As for your suggestion that we try to get local environmentalist Laura Hunter to help, since you heard her on national radio recently, all I can say is we've tried repeatedly to solicit her help without success.  Even a request from a representative of San Luis Obispo's Grandmothers For Peace was a failure.  (The other pair of operational nuclear power plants in California -- Diablo Canyon -- is located near SLO.)

Ms Hunter is one of the heads of the major local environmental organization (Environmental Health Coalition) and a pretty big wheel in town, and as such, the fact that she won't say anything significant against San Onofre damages our cause significantly.  ("It should be studied" is about as strong as she gets on the issue, even after 9-11.)

Unfortunately, I worked with her for about five years before I realized there was a problem.  See this document, where I attempt to spell it all out (it links to several other related documents):

Ms Hunter, for all her years of effort on the issue of the Nuclear Navy, hasn't actually stopped the Navy in any way I can recall, but she gets a lot of local press on Nuclear Navy issues, which of course, blocks any other environmental views on those issues, because the media only needs two sides to every story -- the official side, in this case the Navy side, and one other.  It also prevents dissent because, having risen to a position of power, others logically tend to rally around her because one united voice is always considered best by the activists (a view I agree with, by the way, providing the leader is making sense).  The net result is there's no room anywhere for alternative environmental views here in San Diego.

EHC spent a lot of time and money fighting Navy dredging of San Diego Bay on the grounds that they were using diesel equipment to do it, which seemed a bit off-target to me. EHC never seemed to grasp the real purpose of dredging, which was to get rid of toxic materials the Navy had been dumping into the bay for decades.  In a carefully-planned media campaign to deflect and influence local public opinion, at first the Navy said they were going to dump millions of cubic yards of wonderful white sand on all the local beaches, which are all desperate for sand -- especially free sand that even gets delivered for free.  So the media obligingly reports this, and all the politicians unite up and down the coast in favor of the sand.  Then, coming as a big surprise to everyone except the flock of mostly retired Army guys who walk up and down the coasts of America looking for coins, jewelry, and what-have-you with metal detectors, a couple of people find a few old artillery shells and bullets and other "UXO" (mil-speak for "unexploded ordinance", which is mil-speak for... well, you know, everything that hasn't been exploded yet, I guess).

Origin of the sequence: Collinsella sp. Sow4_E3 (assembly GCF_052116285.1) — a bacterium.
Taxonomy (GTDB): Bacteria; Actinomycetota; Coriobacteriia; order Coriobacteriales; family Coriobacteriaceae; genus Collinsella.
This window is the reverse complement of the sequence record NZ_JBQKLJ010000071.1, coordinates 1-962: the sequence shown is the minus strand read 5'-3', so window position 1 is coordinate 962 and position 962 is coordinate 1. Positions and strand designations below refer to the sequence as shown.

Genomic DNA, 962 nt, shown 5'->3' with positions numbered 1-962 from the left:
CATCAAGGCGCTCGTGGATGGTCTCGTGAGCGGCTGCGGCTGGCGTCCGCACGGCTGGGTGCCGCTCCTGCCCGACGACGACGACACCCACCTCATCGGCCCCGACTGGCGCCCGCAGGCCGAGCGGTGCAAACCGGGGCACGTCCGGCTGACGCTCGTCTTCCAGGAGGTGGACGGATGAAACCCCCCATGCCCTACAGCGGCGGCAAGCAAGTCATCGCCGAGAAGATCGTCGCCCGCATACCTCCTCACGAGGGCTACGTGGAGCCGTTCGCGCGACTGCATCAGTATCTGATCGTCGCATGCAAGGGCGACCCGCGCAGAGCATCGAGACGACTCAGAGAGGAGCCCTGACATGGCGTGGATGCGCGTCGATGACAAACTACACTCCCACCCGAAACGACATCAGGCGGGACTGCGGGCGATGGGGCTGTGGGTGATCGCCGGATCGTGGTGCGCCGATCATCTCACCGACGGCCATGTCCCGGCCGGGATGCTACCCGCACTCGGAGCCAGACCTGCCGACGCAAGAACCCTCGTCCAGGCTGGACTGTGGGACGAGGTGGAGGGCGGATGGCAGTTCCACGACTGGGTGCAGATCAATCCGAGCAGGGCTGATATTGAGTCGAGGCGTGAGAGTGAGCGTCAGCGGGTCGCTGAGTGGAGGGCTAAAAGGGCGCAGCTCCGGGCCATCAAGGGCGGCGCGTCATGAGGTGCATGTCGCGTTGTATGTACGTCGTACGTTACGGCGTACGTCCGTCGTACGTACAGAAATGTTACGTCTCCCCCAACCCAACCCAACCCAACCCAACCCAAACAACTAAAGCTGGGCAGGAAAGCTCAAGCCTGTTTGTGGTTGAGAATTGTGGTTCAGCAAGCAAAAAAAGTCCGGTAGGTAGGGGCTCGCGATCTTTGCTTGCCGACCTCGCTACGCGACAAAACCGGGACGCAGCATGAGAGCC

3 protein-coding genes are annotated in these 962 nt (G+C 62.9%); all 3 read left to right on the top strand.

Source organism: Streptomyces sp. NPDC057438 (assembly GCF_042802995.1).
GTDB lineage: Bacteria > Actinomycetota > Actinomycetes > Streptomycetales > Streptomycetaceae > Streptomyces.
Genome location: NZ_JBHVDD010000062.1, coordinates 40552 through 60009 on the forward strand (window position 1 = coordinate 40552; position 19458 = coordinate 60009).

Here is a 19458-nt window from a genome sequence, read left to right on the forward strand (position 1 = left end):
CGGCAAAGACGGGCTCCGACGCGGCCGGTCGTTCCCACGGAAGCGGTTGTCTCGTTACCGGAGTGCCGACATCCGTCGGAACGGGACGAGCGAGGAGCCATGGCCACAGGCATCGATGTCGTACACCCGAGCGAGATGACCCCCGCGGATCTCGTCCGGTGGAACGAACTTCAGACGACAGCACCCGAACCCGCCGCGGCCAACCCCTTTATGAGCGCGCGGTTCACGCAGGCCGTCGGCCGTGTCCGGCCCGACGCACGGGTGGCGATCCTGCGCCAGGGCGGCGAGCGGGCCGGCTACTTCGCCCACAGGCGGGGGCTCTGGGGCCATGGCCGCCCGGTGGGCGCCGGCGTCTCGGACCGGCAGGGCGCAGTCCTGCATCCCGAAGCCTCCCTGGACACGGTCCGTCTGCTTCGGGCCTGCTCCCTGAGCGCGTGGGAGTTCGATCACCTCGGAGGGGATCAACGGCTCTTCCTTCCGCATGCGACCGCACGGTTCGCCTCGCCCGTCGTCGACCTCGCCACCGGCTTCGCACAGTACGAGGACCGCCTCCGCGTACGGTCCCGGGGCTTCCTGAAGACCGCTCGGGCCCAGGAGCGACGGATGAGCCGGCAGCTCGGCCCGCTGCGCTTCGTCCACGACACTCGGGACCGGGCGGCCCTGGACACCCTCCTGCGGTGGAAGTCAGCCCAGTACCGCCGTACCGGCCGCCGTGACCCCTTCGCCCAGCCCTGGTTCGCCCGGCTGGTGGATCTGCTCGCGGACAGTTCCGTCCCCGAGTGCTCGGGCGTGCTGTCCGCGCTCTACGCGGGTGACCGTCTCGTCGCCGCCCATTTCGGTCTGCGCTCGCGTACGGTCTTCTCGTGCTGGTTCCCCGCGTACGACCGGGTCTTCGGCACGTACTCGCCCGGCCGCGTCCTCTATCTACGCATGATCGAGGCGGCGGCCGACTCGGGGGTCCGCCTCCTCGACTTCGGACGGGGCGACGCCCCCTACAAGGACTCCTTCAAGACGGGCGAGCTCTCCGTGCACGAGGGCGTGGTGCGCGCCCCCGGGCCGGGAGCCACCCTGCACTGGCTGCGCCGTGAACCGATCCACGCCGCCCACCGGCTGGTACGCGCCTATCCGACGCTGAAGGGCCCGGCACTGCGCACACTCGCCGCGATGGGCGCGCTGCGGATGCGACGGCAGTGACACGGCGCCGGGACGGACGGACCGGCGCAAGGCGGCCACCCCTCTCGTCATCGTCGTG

So they decide to just dump the sand out at sea for the sake of the kiddies (I think an eight-year old stumbled upon something, if I recall correctly, but fortunately the youngster was not hurt).

Of course, dumping it out at sea happened to be exactly what the Navy really wanted and intended to do in the first place.  But if they had just done that, groups like EHC might have figured out what was happening.

After the dredging, the J. C. Stennis, America's newest billion-dollar floating Chernobyl, in one of her first tours of duty inside America's busiest harbor (mostly private yachts, and also one of our nation's largest naval bases and naval ship construction yards), with the bottom well marked and dredged to the Navy's satisfaction, still managed to suck the bottom muck into the reactor cooling system and they had to SCRAM *BOTH* reactors and tow her back to the dock and clean her innards out!

I guess it's a real good thing the Navy dredged out most of the artillery shells before THAT incident occurred!